Appellant points out numerous inconsistencies in the testimony of Mrs. Beard and other prosecution witnesses. Mr. Beard testified the dance was over at about 1:30 a.m., and Mrs. Beard testified the dance was over about 10:00 p.m. Mr. Beard testified that a white gold ring was stolen from his wife; Mrs. Beard testified that a yellow gold ring was stolen. Mrs. Beard testified that there were four or five men in the lineup; the officer in charge testified that there were only three men. Mrs. Beard testified that the gun was in her bosom and that she did not attempt to use it at the place where she was first accosted; that she did attempt to use the gun when they got to a field. The policeman, to whom she reported the incident, testified that she told him the gun was in her purse and that she attempted to use it when she was first accosted under a street light.

The appellant then relies upon People v. Weisberg, 396 Ill. 412, 71 N.E.2d 671, in which the court held that:

We have held, however, that evidence will be closely scrutinized where it is conflicting, if incompetent evidence creeps in (People v. Rogers, 348 Ill. 322, 180 N.E. 856); or where there is misconduct upon the part of the prosecuting attorney (People v. McLaughlin, 337 Ill. 259, 169 N.E. 206); or if there are other circumstances during the trial of the case which might have the effect of diverting the jury from considering the competent evidence (People v. Gordon, 344 Ill. 422, 176 N.E. 722).

The appellant's theory is, therefore, that even though the weight of the evidence is for the jury to determine, its determination is not final where incompetent evidence is admitted or where improper argument was used. A final determination of this issue must depend upon an analysis of the other issues, for the inconsistencies noted are not by themselves sufficient for reversal.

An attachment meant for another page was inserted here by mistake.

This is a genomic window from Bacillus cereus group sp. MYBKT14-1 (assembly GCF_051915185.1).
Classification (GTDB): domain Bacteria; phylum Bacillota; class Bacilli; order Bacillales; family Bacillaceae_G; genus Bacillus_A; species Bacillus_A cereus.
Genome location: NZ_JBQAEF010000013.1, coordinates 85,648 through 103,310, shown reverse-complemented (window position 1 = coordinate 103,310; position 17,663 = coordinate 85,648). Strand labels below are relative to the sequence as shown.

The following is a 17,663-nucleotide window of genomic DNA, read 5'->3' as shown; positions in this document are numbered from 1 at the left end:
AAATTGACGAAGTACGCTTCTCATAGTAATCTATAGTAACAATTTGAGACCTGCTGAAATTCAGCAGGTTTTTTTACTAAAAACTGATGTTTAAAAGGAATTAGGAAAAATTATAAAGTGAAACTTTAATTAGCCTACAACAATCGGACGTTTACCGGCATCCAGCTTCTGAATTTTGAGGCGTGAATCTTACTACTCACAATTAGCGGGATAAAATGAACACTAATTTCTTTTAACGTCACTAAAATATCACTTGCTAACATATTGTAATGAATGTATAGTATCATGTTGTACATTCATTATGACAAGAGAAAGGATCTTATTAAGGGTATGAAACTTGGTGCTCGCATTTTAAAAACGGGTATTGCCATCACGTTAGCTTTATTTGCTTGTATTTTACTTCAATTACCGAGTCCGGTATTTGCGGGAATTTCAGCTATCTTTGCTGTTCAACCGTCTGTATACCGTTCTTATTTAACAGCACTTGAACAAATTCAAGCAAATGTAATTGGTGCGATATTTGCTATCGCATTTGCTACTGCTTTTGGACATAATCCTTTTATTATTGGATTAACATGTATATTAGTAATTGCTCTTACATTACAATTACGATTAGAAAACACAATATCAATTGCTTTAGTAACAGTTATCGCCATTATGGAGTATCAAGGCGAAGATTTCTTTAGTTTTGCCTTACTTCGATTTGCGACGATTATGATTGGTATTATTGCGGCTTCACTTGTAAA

Lodie Mae Swift, a cousin of the complainant, testified that she was in the court every day since the trial started. She was in the courtroom "this morning" when Arthur Moore testified and was in court when the man immediately before him testified; that she did not know them before; that she heard their testimony "this morning." She testified that when the court recessed she left the courtroom to eat and when she returned she sat "out there." The two men were leaving when she went "out there." When she came to the court that morning she sat on a chair "and then immediately people started coming back there and these two fellows was just as you come downstairs on the two chairs down on the end; the last one who testified, he whispered to the other one, this was before they had testified in the courtroom. They were sitting there. There was about three of them. I overheard a conversation between two of them. The man who did the talking was the man who testified last. He says to the other guy that he was going to get paid to come up here and lie; he was going to have to get paid to come up here and lie. That is what was said by the last man who testified and the other man is the first man who testified."

Payton's counsel: "I will object on the basis of hearsay. We have no opportunity of cross-examination on this; the party isn't a party to this lawsuit or trial. What this witness might quote from other witnesses as saying certainly ...